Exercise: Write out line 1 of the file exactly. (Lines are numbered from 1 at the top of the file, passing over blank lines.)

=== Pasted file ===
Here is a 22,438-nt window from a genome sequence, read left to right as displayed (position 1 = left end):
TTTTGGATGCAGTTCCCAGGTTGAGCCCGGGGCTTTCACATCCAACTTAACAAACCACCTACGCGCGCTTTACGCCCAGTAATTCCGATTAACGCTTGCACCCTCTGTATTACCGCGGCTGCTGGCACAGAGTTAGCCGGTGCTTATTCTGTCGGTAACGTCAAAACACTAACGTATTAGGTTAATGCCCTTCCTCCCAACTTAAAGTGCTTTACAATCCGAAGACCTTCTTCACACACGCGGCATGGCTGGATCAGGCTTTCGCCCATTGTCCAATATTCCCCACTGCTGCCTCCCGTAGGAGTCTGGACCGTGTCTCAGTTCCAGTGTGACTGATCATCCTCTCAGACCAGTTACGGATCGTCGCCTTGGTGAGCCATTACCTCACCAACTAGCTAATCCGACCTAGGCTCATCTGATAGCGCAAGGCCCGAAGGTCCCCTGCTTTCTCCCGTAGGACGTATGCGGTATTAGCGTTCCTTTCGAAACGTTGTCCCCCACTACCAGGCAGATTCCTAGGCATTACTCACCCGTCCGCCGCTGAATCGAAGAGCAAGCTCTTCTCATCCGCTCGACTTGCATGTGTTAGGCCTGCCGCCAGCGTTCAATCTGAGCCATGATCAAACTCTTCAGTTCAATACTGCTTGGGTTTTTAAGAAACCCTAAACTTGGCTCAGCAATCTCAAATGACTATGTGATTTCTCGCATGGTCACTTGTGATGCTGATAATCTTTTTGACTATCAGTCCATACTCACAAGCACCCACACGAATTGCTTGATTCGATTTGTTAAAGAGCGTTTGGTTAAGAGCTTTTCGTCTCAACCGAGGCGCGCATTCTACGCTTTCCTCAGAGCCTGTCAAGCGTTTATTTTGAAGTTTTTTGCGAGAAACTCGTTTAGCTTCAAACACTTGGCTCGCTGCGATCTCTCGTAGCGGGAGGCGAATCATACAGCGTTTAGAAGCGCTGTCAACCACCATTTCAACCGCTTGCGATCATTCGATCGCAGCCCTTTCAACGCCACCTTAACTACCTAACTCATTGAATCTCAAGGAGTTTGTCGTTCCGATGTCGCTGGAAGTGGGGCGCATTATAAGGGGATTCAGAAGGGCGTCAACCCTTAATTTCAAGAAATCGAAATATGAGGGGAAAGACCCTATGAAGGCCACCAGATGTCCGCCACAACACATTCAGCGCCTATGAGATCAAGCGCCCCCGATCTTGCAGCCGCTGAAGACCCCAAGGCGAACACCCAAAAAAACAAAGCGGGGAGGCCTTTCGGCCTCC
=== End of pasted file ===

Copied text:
Here is a 22,438-nt window from a genome sequence, read left to right as displayed (position 1 = left end):